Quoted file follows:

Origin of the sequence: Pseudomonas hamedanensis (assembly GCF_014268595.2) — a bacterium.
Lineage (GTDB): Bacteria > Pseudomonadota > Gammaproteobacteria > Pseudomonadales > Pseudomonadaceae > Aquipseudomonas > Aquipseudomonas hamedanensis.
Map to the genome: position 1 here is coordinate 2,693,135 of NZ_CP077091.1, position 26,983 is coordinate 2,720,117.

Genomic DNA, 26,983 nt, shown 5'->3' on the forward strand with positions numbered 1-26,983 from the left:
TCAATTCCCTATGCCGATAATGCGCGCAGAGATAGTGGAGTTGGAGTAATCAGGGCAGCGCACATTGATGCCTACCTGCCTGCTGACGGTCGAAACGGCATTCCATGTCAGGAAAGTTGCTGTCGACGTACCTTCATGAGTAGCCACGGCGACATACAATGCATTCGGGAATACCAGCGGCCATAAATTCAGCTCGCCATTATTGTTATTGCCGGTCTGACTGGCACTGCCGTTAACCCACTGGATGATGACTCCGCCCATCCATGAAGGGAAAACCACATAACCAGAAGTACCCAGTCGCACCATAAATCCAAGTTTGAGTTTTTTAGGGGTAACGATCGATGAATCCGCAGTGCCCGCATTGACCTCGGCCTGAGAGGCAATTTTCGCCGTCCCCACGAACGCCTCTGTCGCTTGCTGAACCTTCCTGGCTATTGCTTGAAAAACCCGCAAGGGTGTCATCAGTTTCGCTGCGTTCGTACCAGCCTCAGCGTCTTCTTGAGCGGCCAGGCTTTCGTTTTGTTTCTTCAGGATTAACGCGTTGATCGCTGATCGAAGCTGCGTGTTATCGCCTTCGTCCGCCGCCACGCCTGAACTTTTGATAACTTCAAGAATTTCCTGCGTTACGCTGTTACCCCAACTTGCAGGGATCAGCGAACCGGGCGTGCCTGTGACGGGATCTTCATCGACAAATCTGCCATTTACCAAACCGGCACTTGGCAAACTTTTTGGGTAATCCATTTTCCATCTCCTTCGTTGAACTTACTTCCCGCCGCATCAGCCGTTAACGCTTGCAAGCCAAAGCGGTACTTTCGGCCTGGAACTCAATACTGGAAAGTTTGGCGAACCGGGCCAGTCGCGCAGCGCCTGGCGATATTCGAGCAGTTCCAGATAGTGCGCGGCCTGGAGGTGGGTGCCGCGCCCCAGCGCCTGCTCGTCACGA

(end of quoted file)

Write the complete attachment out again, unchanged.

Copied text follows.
Origin of the sequence: Pseudomonas hamedanensis (assembly GCF_014268595.2) — a bacterium.
Lineage (GTDB): Bacteria > Pseudomonadota > Gammaproteobacteria > Pseudomonadales > Pseudomonadaceae > Aquipseudomonas > Aquipseudomonas hamedanensis.
Map to the genome: position 1 here is coordinate 2,693,135 of NZ_CP077091.1, position 26,983 is coordinate 2,720,117.

Genomic DNA, 26,983 nt, shown 5'->3' on the forward strand with positions numbered 1-26,983 from the left:
TCAATTCCCTATGCCGATAATGCGCGCAGAGATAGTGGAGTTGGAGTAATCAGGGCAGCGCACATTGATGCCTACCTGCCTGCTGACGGTCGAAACGGCATTCCATGTCAGGAAAGTTGCTGTCGACGTACCTTCATGAGTAGCCACGGCGACATACAATGCATTCGGGAATACCAGCGGCCATAAATTCAGCTCGCCATTATTGTTATTGCCGGTCTGACTGGCACTGCCGTTAACCCACTGGATGATGACTCCGCCCATCCATGAAGGGAAAACCACATAACCAGAAGTACCCAGTCGCACCATAAATCCAAGTTTGAGTTTTTTAGGGGTAACGATCGATGAATCCGCAGTGCCCGCATTGACCTCGGCCTGAGAGGCAATTTTCGCCGTCCCCACGAACGCCTCTGTCGCTTGCTGAACCTTCCTGGCTATTGCTTGAAAAACCCGCAAGGGTGTCATCAGTTTCGCTGCGTTCGTACCAGCCTCAGCGTCTTCTTGAGCGGCCAGGCTTTCGTTTTGTTTCTTCAGGATTAACGCGTTGATCGCTGATCGAAGCTGCGTGTTATCGCCTTCGTCCGCCGCCACGCCTGAACTTTTGATAACTTCAAGAATTTCCTGCGTTACGCTGTTACCCCAACTTGCAGGGATCAGCGAACCGGGCGTGCCTGTGACGGGATCTTCATCGACAAATCTGCCATTTACCAAACCGGCACTTGGCAAACTTTTTGGGTAATCCATTTTCCATCTCCTTCGTTGAACTTACTTCCCGCCGCATCAGCCGTTAACGCTTGCAAGCCAAAGCGGTACTTTCGGCCTGGAACTCAATACTGGAAAGTTTGGCGAACCGGGCCAGTCGCGCAGCGCCTGGCGATATTCGAGCAGTTCCAGATAGTGCGCGGCCTGGAGGTGGGTGCCGCGCCCCAGCGCCTGCTCGTCACGA